How Much Car Can I Afford? How To Calculate

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You’ve held on to that old car for just about as long as you could. You named him Barnaby, and you took many memorable trips together. But the mechanic gave you the dreadful news — the cost to keep Barnaby rolling down the road will way exceed the Kelley Blue Book value. And the garage can’t guarantee how long Barnaby will last once you’ve shelled out thousands for repairs. Once you’ve come to grips that it’s time to move on from Barnaby, your immediate thought will undoubtedly be this: How much car can I afford?

See: 3 Easy Tips to Turn Your Credit Woes into Wows

Unfortunately, finding the answer isn’t simple. The good news is that, thanks to a variety of online calculators, it’s easy to figure out your monthly payment — once you gather some information. Here’s what you need to know to determine just how much car you can afford.

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1. Start With the 20/4/10 Rule

So, what is the 20/4/10 rule? It’s a general guideline that helps you to determine how much you should spend on a car. It might not fit every budget or your particular circumstances, but it’s a good starting point as you begin to look at cars.

According to Capital One, the 20/4/10 rule can help you determine how much car you can afford if you meet these requirements:

  • 20: You are able to put down at least 20% on the car.
  • 4: You can pay off the car in 48 months — four years — or less.
  • 10: Your total monthly car costs, which include the car payment, maintenance, gas, insurance, etc., won’t exceed 10% of your monthly income.

Remember, this is just a starting point to help inform your next steps.

2. Know Your Credit Score

Your credit score impacts your ability to borrow money. The higher your credit score, the lower the interest rate you’ll receive on a car loan, and the difference in your monthly payments can be sizable if you’re paying a higher interest rate. That’s especially true when you consider that the cost of a new automobile reached an average of more than $45,000 in 2022, J.D. Power reported.

Make Your Money Work for You

As an example, credit bureau Experian said that in the second quarter of 2022, borrowers with super prime credit scores — 720 or above — paid an interest rate of 2.96% for new vehicles and 3.68% when buying used. At the other end of the spectrum were the deep subprime borrowers — 579 or below — who were charged 12.84% on new vehicles and 20.43% on used ones.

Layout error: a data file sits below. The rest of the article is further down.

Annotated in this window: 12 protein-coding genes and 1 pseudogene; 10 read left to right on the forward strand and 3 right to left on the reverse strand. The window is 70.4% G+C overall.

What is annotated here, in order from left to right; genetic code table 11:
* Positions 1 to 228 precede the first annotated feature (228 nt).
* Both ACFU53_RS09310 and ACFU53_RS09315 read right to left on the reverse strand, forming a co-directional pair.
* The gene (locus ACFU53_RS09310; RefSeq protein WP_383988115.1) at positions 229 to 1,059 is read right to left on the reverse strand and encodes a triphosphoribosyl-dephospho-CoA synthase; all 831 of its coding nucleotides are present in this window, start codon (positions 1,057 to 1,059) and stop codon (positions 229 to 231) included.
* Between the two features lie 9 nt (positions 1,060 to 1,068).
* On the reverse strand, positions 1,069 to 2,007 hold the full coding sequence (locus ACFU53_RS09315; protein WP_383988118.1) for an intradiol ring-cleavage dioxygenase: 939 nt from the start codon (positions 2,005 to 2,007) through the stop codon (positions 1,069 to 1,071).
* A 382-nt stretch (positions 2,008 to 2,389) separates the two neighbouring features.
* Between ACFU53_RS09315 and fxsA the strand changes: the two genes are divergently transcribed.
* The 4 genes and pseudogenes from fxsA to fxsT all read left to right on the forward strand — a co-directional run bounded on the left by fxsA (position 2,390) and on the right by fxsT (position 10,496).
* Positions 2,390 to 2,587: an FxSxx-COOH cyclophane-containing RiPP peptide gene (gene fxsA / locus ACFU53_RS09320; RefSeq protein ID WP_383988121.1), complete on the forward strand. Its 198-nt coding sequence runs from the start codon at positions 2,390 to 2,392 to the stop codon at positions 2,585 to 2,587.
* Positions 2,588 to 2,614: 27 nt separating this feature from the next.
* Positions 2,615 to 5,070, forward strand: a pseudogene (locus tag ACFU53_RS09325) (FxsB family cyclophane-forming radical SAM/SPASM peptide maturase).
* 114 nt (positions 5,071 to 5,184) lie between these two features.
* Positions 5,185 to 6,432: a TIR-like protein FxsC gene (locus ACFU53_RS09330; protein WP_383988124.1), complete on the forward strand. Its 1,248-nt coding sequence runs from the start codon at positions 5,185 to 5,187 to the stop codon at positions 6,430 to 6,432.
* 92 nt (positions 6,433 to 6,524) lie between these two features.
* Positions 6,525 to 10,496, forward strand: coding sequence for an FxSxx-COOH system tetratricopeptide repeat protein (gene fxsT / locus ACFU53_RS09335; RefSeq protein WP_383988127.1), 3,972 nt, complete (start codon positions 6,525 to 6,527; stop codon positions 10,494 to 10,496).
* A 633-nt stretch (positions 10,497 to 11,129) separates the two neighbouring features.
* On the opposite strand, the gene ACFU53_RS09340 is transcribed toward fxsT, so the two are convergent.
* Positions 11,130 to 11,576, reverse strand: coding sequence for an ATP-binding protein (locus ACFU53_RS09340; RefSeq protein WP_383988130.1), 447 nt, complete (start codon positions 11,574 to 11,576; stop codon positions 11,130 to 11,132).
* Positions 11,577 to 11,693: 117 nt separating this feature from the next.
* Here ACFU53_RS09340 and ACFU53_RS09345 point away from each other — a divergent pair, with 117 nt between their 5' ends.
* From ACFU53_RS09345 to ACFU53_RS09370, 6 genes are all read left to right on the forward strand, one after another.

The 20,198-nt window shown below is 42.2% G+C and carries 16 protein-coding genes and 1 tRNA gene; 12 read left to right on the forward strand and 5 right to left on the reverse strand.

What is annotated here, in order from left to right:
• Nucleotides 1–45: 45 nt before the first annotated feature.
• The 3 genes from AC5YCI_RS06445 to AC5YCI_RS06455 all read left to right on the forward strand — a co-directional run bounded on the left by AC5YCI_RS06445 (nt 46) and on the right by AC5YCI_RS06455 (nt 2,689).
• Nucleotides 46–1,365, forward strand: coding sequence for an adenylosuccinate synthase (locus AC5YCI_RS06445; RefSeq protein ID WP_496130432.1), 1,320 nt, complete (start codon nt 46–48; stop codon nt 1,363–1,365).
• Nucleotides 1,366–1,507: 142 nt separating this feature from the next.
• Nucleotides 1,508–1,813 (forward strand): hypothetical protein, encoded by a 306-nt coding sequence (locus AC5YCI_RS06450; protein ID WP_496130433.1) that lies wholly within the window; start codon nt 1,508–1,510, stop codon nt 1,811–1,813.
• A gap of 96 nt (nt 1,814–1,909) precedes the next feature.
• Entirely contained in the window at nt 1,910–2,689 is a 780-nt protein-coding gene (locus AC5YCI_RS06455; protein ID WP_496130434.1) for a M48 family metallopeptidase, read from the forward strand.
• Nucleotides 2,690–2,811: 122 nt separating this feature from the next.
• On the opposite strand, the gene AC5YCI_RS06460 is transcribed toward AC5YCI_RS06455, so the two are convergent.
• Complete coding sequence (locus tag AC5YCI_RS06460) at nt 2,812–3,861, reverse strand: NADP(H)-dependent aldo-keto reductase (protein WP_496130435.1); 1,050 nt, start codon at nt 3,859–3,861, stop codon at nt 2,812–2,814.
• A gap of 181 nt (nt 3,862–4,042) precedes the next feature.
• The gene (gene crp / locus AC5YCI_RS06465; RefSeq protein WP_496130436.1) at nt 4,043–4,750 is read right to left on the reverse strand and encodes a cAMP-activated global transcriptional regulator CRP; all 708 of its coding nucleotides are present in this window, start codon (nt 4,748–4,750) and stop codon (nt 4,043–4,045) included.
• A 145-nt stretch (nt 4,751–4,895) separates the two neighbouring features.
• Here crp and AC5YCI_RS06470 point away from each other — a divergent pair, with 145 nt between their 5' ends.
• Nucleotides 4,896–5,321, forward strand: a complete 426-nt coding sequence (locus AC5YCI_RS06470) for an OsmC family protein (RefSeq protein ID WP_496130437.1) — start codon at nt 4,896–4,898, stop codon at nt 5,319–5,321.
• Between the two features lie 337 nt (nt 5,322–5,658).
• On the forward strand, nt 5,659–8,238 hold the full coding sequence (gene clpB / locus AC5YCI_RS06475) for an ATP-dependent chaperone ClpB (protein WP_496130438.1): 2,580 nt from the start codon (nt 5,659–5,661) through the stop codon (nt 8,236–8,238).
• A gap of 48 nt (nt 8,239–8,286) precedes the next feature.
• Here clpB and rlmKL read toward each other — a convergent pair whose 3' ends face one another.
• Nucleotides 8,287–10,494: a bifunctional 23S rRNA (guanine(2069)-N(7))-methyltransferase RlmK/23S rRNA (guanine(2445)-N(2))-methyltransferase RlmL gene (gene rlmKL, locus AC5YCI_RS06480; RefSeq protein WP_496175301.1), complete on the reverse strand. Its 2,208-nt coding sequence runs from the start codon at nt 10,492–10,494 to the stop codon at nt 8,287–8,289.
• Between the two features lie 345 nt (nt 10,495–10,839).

Example

Say you fall in the middle of the scale, with a credit score of 650. Nonprime borrowers — 620-659 scores — paid 6.57% interest for new cars, with a 10.33% average for new ones. If you borrowed $20,000 to finance your car purchase, your monthly payment for four years would come in at about $475, according to Experian’s auto finance calculator.

If your credit score allows you to borrow at the best rate, you’d pay about $442 per month. At the highest rate? About $535.

And look at that difference of $93 per month over the long haul. That’s pure interest, meaning you’d pay about $4,500 more in interest over the life of that four-year loan than if you qualified for the lowest interest rate.

Make Your Money Work for You

Finding Your Credit Score

The easiest way to find your credit score is by looking at your credit card statement. Most credit cards offer credit score monitoring as a free service.

You can also get your credit score from one or more of the credit bureaus — Experian, TransUnion and Equifax — but they often charge fees if you check too often.

Tip

If you can wait a bit before buying a car, work to raise your credit score. Ways to do that include catching up on delinquent payments and paying your bills on time, as well as paying down your account balances.